The great theologian Howard Thurman writes that the command to love our neighbor is the central ethic of the way of Jesus. ‘Every [person] is potentially every other [person’s] neighbor,’ he writes. ‘[We] must love [our] neighbor directly, clearly, permitting no barriers between…across the barriers of class, race, and condition.’ Whether that neighbor be one of our community or our enemy; whether they be for us or against us, they are our neighbor. All good, right? We’ve heard this before. But then Thurman makes it even tougher. To love our neighbor isn’t just a vague feeling of general goodwill for everyone. To love means to love each person, individually, as a beloved child of God – which means in Thurman’s words to ‘meet the other where he is and there treat him as if he were where he ought to be.’ To ‘believe the other into the fulfillment of their possibilities’.
But what we’d rather say is, I’ll love my neighbor once she shapes up. I’ll love my neighbor when he treats me right. I’ll love my neighbor when they respect what is sacred, when they themselves respect the dignity of other human beings, when they themselves are worthy of my respect. But Thurman’s take on the way of Jesus asks more than that. It is to love our neighbor now as if they already were the best selves God created them to be. To stand on the solid ground of God’s love for us, even as we are, and to love our neighbor with this same love. This, Thurman says, is the demand of Jesus upon the more privileged and the underprivileged alike. This is very, very hard to do.
What we saw this week has angered and dispirited so many of us. What we have seen for years now has stirred outrage after outrage. Some of us, the more privileged among us, have only had our eyes opened recently to the depth of inequality and evil in our world; some of us have always known it all too well. And yet all of us, all of us, are called with God’s help to persevere in resisting the evil around us and within us – to resist the evil of not loving as God would have us love. To resist the evil of not showing and sharing the good news that all of us are God’s beloved children, that the way of love is the only way, that love can bring every one of us into our fullest and best selves, into the world God created and is creating in us all today. This isn’t easy. But it’s the only way forward.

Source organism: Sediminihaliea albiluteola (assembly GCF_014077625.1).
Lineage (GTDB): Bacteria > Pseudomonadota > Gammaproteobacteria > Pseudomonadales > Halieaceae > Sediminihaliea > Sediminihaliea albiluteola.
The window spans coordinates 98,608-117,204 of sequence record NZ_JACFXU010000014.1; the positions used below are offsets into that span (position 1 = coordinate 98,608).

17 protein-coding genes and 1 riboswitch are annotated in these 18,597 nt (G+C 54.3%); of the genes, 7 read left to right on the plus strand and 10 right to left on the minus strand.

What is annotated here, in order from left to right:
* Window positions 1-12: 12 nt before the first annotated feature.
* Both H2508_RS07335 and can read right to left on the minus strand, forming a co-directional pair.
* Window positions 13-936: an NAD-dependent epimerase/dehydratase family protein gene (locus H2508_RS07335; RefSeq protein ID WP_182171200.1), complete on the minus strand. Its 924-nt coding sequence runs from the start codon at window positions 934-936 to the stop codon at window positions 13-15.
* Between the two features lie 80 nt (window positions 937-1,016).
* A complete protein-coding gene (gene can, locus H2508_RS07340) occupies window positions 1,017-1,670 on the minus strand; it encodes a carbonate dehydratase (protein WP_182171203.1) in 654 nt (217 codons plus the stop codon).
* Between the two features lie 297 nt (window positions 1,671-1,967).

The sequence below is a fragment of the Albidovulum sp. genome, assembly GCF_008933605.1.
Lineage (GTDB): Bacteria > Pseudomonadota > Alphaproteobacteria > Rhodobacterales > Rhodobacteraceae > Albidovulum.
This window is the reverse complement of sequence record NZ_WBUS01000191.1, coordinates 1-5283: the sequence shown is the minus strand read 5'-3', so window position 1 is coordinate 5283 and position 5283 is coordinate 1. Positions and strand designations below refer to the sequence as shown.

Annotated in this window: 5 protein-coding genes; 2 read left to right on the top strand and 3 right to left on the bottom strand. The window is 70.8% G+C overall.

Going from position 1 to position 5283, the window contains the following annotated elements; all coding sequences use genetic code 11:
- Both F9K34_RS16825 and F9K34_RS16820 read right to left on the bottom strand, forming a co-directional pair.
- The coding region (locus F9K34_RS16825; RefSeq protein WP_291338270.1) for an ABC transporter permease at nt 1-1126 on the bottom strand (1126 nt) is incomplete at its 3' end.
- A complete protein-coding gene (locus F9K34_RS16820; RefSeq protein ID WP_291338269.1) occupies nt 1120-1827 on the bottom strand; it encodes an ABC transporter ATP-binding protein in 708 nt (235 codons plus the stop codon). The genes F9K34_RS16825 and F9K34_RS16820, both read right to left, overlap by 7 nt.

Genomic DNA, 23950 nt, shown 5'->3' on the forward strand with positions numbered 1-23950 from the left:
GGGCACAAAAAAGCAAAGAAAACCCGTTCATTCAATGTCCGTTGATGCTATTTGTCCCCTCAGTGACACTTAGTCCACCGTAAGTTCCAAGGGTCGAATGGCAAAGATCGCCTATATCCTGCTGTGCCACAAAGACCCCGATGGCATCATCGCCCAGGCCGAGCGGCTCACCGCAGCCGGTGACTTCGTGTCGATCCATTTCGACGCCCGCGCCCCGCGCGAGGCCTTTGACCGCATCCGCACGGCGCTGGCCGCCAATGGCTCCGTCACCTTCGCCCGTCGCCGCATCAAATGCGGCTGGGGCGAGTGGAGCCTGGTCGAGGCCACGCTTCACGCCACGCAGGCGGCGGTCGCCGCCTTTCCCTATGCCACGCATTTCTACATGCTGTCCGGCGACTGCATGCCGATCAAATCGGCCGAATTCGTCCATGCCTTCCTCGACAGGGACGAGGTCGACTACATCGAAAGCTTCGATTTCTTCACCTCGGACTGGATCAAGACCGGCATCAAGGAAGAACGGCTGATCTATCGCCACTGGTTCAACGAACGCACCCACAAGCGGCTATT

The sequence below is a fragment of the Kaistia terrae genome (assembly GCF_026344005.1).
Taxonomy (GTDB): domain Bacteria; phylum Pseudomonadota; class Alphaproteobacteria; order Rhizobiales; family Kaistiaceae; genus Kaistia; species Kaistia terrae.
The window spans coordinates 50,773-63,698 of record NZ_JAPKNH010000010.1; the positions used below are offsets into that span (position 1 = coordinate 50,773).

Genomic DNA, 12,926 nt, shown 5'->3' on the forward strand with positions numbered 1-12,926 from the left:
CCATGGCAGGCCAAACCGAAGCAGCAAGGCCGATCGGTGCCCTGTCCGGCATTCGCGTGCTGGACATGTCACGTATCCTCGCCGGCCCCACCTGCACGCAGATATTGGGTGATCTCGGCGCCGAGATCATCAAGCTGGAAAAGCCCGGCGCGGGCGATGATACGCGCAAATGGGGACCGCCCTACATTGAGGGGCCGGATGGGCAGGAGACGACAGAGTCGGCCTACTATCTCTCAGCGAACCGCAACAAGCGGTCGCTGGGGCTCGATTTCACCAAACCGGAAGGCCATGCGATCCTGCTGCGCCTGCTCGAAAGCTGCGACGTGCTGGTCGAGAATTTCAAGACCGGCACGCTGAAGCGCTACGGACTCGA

Those who have had COVID have told me that it takes a long time to recover from it. They talk of lingering exhaustion, trouble breathing, difficulty thinking clearly, aches and pains. Some with COVID find themselves returning to the hospital again and again, still unable to shake this disease. It takes a long time to get this virus out of our human systems.
And so it is too with our healing. This sickness of evil has a lingering effect in our souls, making it hard to breathe, tiring us, scrambling our brains. We don’t stop being racist in a day, or with one election. We don’t change systems overnight that have calcified over generations. We don’t easily remember how to love our neighbor, every neighbor, Samaritan, Jew, or Gentile, Black or white, Republican or Democrat – we don’t easily do that after so long a time of division and hatred. Healing takes time. We must persevere. Renewal will come. With God’s help, we can be our best selves. Not by stoking the outrage machine that has roiled us now for years. But by going deeper, praying longer, asking harder for God’s help as we seek to be and become and create the people God is calling us to be. It’s only midday, friends. We have a long time of living still to come. May God watch over your hearts and minds, over this country, over this precious world – that we all may be one, as Jesus prayed for us all.